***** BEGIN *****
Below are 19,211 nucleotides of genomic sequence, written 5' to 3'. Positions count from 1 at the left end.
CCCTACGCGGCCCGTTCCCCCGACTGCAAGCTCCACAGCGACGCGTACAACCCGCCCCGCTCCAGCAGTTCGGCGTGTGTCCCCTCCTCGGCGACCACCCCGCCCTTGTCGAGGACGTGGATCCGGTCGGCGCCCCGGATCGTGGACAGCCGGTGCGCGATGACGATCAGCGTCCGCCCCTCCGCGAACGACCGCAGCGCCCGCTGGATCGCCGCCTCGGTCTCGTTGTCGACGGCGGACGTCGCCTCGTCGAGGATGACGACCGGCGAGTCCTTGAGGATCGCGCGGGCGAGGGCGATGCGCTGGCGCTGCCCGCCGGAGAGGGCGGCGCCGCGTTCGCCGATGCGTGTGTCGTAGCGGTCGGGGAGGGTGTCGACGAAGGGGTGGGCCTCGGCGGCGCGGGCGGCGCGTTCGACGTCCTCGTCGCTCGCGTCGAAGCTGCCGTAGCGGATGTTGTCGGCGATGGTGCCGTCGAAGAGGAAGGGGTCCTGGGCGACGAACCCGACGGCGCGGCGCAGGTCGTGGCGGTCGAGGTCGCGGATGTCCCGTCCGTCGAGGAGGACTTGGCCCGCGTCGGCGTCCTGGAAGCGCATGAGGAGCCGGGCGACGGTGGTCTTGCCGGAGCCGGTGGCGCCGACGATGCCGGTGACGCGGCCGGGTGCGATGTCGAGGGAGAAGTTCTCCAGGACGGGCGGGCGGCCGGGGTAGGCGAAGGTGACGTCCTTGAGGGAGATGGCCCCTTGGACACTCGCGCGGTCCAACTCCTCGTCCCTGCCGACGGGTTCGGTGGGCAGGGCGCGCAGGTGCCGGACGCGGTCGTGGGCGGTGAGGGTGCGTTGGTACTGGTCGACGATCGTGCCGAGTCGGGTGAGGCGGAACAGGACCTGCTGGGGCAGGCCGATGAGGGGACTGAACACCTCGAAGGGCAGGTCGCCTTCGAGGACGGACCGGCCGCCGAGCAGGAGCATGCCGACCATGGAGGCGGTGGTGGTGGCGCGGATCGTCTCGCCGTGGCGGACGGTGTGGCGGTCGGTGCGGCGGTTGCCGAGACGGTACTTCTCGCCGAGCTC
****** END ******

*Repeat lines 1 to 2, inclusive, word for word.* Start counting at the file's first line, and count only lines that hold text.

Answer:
Below are 19,211 nucleotides of genomic sequence, written 5' to 3'. Positions count from 1 at the left end.
CCCTACGCGGCCCGTTCCCCCGACTGCAAGCTCCACAGCGACGCGTACAACCCGCCCCGCTCCAGCAGTTCGGCGTGTGTCCCCTCCTCGGCGACCACCCCGCCCTTGTCGAGGACGTGGATCCGGTCGGCGCCCCGGATCGTGGACAGCCGGTGCGCGATGACGATCAGCGTCCGCCCCTCCGCGAACGACCGCAGCGCCCGCTGGATCGCCGCCTCGGTCTCGTTGTCGACGGCGGACGTCGCCTCGTCGAGGATGACGACCGGCGAGTCCTTGAGGATCGCGCGGGCGAGGGCGATGCGCTGGCGCTGCCCGCCGGAGAGGGCGGCGCCGCGTTCGCCGATGCGTGTGTCGTAGCGGTCGGGGAGGGTGTCGACGAAGGGGTGGGCCTCGGCGGCGCGGGCGGCGCGTTCGACGTCCTCGTCGCTCGCGTCGAAGCTGCCGTAGCGGATGTTGTCGGCGATGGTGCCGTCGAAGAGGAAGGGGTCCTGGGCGACGAACCCGACGGCGCGGCGCAGGTCGTGGCGGTCGAGGTCGCGGATGTCCCGTCCGTCGAGGAGGACTTGGCCCGCGTCGGCGTCCTGGAAGCGCATGAGGAGCCGGGCGACGGTGGTCTTGCCGGAGCCGGTGGCGCCGACGATGCCGGTGACGCGGCCGGGTGCGATGTCGAGGGAGAAGTTCTCCAGGACGGGCGGGCGGCCGGGGTAGGCGAAGGTGACGTCCTTGAGGGAGATGGCCCCTTGGACACTCGCGCGGTCCAACTCCTCGTCCCTGCCGACGGGTTCGGTGGGCAGGGCGCGCAGGTGCCGGACGCGGTCGTGGGCGGTGAGGGTGCGTTGGTACTGGTCGACGATCGTGCCGAGTCGGGTGAGGCGGAACAGGACCTGCTGGGGCAGGCCGATGAGGGGACTGAACACCTCGAAGGGCAGGTCGCCTTCGAGGACGGACCGGCCGCCGAGCAGGAGCATGCCGACCATGGAGGCGGTGGTGGTGGCGCGGATCGTCTCGCCGTGGCGGACGGTGTGGCGGTCGGTGCGGCGGTTGCCGAGACGGTACTTCTCGCCGAGCTC